Among the specifics of the bill: It directs trustees to remove from their universities majors and minors “in Critical Race Theory, Gender Studies, or Intersectionality, or any derivative major or minor of these belief systems.” It’s not clear whether any public Florida university has a critical race theory or intersectionality major or minor, but a majority of the 12 institutions offer gender studies as either a major or a minor or both.

(Critical race theory refers to a set of ideas that arose from legal scholars decades ago that, among other things, positions racism as a structural force. Intersectionality is a theory that refers to “the idea that forms of prejudice overlap.” Both resist simple definition.)

HB 999 would make boards of trustees responsible for hiring faculty members, and while it would allow boards to delegate that task to the college president, it prohibits the president from further delegating hiring to, say, faculty members. It clarifies that while “diversity” programs are banned, that doesn’t include support for “military veterans, Pell Grant recipients, first generation college students, nontraditional students, ‘2+2’ transfer students from the Florida College System, students from low-income families, or students with unique abilities.”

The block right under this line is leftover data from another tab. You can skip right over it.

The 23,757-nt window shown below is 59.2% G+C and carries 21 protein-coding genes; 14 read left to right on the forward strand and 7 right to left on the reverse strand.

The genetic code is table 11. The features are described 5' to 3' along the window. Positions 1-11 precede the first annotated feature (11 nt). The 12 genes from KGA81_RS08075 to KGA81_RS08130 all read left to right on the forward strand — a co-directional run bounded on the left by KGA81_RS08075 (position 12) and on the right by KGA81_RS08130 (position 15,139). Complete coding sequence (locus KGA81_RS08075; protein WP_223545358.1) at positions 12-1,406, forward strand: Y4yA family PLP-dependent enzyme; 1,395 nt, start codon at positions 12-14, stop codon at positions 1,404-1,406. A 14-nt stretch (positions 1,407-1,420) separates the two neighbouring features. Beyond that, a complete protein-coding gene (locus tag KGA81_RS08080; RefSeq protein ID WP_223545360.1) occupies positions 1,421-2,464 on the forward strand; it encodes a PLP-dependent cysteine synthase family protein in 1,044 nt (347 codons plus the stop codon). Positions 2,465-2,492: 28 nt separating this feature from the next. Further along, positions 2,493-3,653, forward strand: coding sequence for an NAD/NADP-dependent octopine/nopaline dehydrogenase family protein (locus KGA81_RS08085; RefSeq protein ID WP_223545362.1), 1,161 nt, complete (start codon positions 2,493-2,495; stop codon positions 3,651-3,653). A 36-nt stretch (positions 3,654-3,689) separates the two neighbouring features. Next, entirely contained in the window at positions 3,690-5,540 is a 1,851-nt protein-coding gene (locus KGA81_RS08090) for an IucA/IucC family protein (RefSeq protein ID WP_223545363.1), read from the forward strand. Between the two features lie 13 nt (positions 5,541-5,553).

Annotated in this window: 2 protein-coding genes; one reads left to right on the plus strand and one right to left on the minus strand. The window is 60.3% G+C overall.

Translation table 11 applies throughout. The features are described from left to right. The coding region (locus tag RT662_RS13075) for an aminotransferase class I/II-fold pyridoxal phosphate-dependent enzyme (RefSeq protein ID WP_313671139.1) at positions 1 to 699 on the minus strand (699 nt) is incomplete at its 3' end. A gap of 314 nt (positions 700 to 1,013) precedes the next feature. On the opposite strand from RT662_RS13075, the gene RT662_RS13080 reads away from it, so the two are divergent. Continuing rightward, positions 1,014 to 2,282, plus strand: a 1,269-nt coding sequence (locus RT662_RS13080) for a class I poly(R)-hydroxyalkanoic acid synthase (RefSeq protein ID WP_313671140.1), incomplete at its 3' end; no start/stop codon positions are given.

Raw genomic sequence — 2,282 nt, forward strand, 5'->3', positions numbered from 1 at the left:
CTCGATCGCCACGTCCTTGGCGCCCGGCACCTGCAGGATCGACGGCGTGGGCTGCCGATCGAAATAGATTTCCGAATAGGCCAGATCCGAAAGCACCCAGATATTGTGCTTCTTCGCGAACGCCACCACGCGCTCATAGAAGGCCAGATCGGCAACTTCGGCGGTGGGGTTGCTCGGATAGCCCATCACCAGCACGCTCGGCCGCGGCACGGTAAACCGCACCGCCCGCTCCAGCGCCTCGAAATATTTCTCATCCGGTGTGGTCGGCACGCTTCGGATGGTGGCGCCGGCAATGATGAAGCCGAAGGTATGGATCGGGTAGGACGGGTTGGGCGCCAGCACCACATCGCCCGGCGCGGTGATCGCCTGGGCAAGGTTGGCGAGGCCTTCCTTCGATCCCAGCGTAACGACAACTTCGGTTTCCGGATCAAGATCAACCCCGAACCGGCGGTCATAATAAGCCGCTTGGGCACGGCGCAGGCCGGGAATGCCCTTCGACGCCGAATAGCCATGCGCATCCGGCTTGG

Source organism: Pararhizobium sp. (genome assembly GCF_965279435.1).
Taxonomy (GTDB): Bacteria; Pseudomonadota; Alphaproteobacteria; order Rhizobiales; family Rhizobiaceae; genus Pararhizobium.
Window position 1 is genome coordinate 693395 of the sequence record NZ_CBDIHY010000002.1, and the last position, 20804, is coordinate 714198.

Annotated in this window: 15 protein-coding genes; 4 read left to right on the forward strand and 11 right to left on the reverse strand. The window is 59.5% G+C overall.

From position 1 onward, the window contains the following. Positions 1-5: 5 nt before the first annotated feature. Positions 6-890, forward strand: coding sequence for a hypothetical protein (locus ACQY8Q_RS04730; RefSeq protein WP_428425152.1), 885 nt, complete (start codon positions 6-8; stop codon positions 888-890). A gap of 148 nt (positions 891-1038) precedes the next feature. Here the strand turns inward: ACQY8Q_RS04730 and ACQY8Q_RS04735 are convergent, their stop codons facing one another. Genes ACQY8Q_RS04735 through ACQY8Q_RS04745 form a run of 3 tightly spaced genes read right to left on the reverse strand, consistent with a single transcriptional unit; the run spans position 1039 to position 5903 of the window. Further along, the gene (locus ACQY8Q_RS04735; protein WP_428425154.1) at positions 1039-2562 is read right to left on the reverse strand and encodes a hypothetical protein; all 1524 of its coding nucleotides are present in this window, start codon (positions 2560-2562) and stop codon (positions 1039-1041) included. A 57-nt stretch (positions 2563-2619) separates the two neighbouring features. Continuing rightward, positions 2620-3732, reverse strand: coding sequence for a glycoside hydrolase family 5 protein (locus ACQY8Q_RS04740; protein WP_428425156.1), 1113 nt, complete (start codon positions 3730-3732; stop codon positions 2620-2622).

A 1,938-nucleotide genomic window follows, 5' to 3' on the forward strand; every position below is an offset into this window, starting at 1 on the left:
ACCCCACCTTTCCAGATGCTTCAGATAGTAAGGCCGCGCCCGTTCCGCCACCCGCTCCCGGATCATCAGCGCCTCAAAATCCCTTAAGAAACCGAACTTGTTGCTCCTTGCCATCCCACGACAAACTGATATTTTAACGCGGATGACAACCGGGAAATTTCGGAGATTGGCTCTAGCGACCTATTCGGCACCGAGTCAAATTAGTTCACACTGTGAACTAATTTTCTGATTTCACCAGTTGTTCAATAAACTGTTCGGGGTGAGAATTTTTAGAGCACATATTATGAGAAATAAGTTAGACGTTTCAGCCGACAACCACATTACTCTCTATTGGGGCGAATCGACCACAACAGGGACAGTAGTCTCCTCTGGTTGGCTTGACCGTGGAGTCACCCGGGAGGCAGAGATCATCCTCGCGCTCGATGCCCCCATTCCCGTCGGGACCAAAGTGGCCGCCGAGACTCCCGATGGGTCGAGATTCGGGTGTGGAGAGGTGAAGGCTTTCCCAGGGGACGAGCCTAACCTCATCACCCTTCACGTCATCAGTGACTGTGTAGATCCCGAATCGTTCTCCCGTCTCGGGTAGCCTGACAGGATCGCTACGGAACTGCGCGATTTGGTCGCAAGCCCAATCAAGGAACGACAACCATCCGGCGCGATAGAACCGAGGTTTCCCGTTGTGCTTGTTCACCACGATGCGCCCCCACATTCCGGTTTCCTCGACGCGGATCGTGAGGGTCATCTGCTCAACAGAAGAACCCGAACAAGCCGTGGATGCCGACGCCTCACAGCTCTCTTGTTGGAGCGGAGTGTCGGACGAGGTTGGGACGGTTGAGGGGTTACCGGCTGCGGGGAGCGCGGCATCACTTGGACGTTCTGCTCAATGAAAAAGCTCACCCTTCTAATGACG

The bill would create new rules around general-education courses. For example, they may not teach “American history as contrary to the creation of a new nation based on universal principles stated in the Declaration of Independence.” It continues: “Whenever applicable,” gen-ed courses are to “promote the philosophical underpinnings of Western civilization and include studies of this nation’s historical documents, including the United States Constitution, the Bill of Rights and subsequent amendments thereto, and the Federalist Papers.”

But teaching history well does include some realities that are contrary to the principles of the Declaration of Independence, according to James Grossman, executive director of the American Historical Association, who has written books about 20th-century African American history. Inviting students to wrestle with colonialism and slavery in early American history is both truthful and helps with “students learning how to think historically and students learning how no ideas exist outside of context. Their ideas, their parents’ ideas, their teachers’ ideas, no ideas exist outside of a context,” Grossman said.

There are some parts of HB 999 that Seabrook, the University of North Florida professor, agrees with. The bill adds language to Florida law about how a part of public universities’ mission is to prepare students “for citizenship of the constitutional republic.” He also thinks colleges could do more to foster intellectual diversity on campus, but HB 999 is not the way to go about it.

“It’s identifying that there’s perhaps a problem with academia leaning one way on the ideological spectrum, and then you see what they’re doing at New College,” he said. “They’re just replacing it with an even worse model that goes in the opposite direction.”